I would have thought certainly that paragraph (c) could be accepted. It seems that several companies will be involved in this complicated and most unsatisfactory arrangement in the Royal Dockyards. Should it happen that we have the fallback position of a Government-owned plc, we would like an absolute assurance that all these points will be met. I would have thought that no one in the House, no matter what their views, would dissent from the contention of the noble and learned Lord, Lord Denning, that it would be a disaster if the companies running the Royal Dockyards were under the control or influence of foreign bodies or persons.

    With respect, I would correct or, rather, modify, something that the noble and learned Lord, Lord Denning, said. I do not think it is sufficient that the company should be registered as a British company. We know only too well that a number of companies registered in this country are actually owned and controlled by people outside. We want an assurance in some form in the Bill—we have made the point in other cases—that there would be absolute control. This is important in a number of other Bills with which your Lordships have been concerned. In this case, it is an overriding matter that the Royal Dockyards should not fall into the hands of whatever foreign body might possibly be tempted to acquire shares in rather nebulous companies, of which we know little, that the Government are proposing to set up to do the work.

    It may be that the terms of pay and working conditions will be different under the new arrange-ment. One difficulty is that dockyard employees have been rather badly paid over the years. There may be a need for them to be brought more into line with industrial pay rather than the pay of Civil Service manual workers that applies in many cases. This has been a source, no doubt, of some of the problems. Certainly, security of tenure and redundancy and pension provisions should be fully taken care of. It would be totally wrong if a person who has worked for 30 years in the Royal Dockyards and who is then transferred to a company for a few years before he retires, were made redundant or retired on pension only to find that his previous service was not counted fully in the calculation of the redundancy payment or the pension provision to which he is entitled. It seems to me that the principles that the noble and learned Lord, Lord Denning, has set out so clearly and has explained so well should be accepted without any qualification by the Government. I suggest that we put these matters into the Bill now. If the Government then feel that it is necessary to amend them in respect of drafting, we can deal with that matter on Third Reading.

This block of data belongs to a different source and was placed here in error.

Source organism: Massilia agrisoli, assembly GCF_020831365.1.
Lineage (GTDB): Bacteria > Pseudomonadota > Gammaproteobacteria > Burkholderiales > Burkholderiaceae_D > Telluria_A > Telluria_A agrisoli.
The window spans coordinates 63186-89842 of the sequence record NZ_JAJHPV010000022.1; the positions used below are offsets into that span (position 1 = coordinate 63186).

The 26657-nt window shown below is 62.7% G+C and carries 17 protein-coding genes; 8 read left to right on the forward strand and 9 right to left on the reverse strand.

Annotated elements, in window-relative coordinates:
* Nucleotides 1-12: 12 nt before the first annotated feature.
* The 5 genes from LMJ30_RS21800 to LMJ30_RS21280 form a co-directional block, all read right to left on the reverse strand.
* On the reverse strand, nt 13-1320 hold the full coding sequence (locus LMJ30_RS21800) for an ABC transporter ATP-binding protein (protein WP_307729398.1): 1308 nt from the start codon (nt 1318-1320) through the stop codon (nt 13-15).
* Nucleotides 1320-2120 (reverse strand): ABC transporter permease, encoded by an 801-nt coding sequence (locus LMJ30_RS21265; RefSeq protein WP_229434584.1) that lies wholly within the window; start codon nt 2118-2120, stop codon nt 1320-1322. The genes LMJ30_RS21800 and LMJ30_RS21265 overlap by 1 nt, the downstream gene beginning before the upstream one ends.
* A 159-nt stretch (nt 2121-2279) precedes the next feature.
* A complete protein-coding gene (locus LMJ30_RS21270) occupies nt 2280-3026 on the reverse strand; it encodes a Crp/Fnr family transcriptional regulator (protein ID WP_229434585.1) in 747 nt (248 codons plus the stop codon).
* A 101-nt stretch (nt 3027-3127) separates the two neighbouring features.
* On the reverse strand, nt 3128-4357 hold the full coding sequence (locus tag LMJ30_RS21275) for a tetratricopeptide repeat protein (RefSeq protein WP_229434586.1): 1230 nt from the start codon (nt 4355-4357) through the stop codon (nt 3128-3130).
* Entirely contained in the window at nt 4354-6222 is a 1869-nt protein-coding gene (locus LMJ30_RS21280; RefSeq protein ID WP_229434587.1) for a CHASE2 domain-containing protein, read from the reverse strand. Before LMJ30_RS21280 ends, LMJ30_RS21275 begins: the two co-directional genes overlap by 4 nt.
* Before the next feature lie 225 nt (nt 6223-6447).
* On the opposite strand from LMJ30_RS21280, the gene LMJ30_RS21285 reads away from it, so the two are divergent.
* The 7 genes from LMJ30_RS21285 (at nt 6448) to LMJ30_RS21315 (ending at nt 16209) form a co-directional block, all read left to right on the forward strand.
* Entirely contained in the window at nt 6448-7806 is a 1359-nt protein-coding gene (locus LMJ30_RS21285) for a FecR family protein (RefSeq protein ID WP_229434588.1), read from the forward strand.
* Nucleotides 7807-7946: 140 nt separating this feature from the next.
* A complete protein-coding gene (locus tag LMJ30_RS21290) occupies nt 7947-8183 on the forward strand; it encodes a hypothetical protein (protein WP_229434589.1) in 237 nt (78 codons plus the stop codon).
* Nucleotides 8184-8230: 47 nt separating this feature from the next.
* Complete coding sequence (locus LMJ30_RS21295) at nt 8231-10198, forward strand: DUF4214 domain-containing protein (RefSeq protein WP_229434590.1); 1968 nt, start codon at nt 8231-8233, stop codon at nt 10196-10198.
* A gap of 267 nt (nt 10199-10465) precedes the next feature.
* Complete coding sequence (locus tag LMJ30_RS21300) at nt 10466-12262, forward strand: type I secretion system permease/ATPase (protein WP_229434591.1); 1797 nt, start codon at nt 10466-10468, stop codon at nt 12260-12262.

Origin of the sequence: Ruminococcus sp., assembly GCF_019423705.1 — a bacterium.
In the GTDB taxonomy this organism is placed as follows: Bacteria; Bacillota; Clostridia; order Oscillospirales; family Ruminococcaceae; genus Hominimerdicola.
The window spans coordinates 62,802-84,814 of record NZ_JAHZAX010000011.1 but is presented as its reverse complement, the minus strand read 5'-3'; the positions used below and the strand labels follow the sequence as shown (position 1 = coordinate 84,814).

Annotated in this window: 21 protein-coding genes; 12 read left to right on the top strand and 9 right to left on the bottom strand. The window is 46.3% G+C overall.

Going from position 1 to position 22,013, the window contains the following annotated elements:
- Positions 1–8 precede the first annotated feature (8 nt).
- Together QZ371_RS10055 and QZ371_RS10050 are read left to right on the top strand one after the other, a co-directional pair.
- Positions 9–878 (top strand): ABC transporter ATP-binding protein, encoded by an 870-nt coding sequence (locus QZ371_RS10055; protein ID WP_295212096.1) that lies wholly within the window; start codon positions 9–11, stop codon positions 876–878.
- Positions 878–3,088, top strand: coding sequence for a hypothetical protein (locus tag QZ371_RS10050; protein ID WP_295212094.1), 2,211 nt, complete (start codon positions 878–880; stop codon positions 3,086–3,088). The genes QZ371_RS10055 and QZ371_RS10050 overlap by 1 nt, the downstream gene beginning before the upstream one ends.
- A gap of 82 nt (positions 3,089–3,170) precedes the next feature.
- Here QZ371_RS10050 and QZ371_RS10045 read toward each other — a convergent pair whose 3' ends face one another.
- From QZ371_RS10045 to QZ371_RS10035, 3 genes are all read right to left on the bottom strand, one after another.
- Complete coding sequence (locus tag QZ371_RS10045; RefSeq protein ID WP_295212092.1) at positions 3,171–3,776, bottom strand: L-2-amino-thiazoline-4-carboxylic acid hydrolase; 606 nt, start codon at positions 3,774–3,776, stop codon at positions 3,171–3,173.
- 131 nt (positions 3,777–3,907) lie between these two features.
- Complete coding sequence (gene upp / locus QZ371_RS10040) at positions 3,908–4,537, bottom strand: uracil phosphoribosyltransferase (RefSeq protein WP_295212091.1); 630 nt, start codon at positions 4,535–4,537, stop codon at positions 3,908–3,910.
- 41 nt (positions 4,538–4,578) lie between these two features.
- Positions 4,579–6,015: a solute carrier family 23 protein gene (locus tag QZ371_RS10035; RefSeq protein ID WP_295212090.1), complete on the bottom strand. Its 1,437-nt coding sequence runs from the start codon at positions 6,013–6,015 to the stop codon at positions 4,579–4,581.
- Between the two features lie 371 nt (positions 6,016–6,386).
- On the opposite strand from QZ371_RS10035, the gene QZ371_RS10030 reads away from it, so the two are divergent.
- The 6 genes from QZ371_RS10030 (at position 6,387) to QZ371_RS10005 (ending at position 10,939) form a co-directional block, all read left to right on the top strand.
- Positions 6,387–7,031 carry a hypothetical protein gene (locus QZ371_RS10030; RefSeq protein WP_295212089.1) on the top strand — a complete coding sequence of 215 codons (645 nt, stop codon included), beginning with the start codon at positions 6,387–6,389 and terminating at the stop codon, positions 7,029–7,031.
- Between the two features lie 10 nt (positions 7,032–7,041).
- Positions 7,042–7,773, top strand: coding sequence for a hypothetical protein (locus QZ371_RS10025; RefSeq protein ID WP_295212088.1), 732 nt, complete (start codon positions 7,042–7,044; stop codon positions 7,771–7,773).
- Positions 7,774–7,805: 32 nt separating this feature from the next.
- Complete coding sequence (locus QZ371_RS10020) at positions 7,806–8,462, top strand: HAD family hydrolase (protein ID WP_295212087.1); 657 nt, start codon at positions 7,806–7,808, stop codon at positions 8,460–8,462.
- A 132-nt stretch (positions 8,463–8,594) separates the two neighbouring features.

My Lords, I wish also to support the noble and learned Lord, Lord Denning, but in so doing to examine the problem from a completely different angle. As we get buried further in the minutiae of this, I almost said incomprehensible Bill—it is clearly a Bill that some of your Lordships, including myself, find pretty difficult to understand—it is easy to lose touch with the overriding requirement transcending all other considerations, namely, that the dockyards should give the best possible service to the fleet. I believe that paragraphs (a), (b) and (c) greatly help from this point of view. The purpose of paragraph (a) is perfectly obvious to every straightforward, clear-thinking person. Paragraphs (b) and (c) concern the motivation of the workforce. Obviously, if one has not got the workforce on one's side, or even the acquiescence of the workforce, one is in a very difficult and, I would go so far as to say, dangerous position. For this reason, and looking at the problem from the point of view of the fleet, I strongly urge the Government to accept the amendment.